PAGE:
This is when Carrie discovers she has telekinetic powers, brought up by the hate for the other students and her mother. Carrie’s mother is very religious and believes she has to protect her daughter from all kinds off sins. This makes Carrie an outsider at school where she gets bullied by practically everyone.
But then one day she gets asked to the prom by Tommy Ross. He is persuaded by his girlfriend Sue Snell, who feels sorry for what she has done in the dressing room. It’s a dream come true for Carrie who’s telekinetic powers have grown in the past weeks. There’s one problem: Christine Hargenson, she’s been excluded from the prom because she wouldn’t do the detention she’s given after the dressing room affair. She asks her boyfriend, Billy Nolan, to set up a trap at the prom. But they didn’t know about Carrie’s power and have no idea what they’ll start when they’ll ruin the prom for Carrie.
Carrie is the kind of story that’s realistic enough to be predictable. That didn’t bother me though, it is well written with enough tense moments to keep you reading. What I did mind was that the characters didn’t have any depth. They are stereotypes who exactly react on things as the should. But the settings are good enough to ignore that fact, weird events and a great ending.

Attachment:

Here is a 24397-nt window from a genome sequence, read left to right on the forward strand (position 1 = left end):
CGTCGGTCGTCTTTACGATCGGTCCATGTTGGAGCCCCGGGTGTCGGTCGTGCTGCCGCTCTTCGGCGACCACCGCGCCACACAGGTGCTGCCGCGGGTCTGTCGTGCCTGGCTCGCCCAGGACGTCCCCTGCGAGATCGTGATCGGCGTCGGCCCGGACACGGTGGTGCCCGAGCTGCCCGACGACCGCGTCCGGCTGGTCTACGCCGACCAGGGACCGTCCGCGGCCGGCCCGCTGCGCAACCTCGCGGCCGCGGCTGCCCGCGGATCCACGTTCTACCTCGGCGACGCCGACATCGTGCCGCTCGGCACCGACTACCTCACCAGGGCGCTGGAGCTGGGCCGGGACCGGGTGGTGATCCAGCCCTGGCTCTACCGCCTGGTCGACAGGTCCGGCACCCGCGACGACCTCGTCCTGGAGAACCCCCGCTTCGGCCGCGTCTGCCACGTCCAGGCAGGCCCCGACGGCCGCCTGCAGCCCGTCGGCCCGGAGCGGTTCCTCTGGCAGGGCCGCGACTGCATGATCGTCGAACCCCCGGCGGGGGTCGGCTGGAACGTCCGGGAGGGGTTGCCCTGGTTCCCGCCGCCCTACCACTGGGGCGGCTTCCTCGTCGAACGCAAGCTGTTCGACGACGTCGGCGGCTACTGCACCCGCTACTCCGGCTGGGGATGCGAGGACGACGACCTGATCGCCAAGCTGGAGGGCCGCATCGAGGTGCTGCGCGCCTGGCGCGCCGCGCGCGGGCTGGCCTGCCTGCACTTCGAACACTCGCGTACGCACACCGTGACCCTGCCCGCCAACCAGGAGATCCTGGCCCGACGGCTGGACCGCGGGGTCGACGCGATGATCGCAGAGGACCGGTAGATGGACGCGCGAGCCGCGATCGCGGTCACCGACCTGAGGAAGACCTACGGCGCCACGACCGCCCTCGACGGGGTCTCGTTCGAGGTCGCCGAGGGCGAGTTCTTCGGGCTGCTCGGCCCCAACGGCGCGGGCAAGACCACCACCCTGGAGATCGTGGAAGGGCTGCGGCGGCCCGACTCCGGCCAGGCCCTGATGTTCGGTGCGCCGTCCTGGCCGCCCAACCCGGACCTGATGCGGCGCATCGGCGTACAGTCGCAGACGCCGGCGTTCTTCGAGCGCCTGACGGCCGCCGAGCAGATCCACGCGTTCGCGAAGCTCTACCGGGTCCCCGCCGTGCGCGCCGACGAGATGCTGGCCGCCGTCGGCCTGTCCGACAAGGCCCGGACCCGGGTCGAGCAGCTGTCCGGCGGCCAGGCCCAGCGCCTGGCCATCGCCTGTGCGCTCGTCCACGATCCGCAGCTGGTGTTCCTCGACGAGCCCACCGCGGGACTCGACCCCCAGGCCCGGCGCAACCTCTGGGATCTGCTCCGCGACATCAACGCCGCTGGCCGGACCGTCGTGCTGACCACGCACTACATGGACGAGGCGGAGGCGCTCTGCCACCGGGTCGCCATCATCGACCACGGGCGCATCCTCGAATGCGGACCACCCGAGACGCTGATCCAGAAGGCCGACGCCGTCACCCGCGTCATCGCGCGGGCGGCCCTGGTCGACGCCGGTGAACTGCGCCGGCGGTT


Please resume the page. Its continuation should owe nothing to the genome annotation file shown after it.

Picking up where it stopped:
The whole story works to a climax which you can predict but still want to know. The thing I liked most were the parts from other books and newspapers. This makes the book even more realistic and it’s just a nice touch. If you were expecting a gore horror story you should skip this. It is horror and there is blood, but there aren’t any monsters, the only unrealistic thing is the telekinetic part. Throw that away and you have a drama-thriller story. It’s horror because of the ending and the unrealistic part, but it’s no hard horror. That’s why I liked it. So, Carrie is worth reading. It makes you think, has a morale, but is still horror and has action and tension.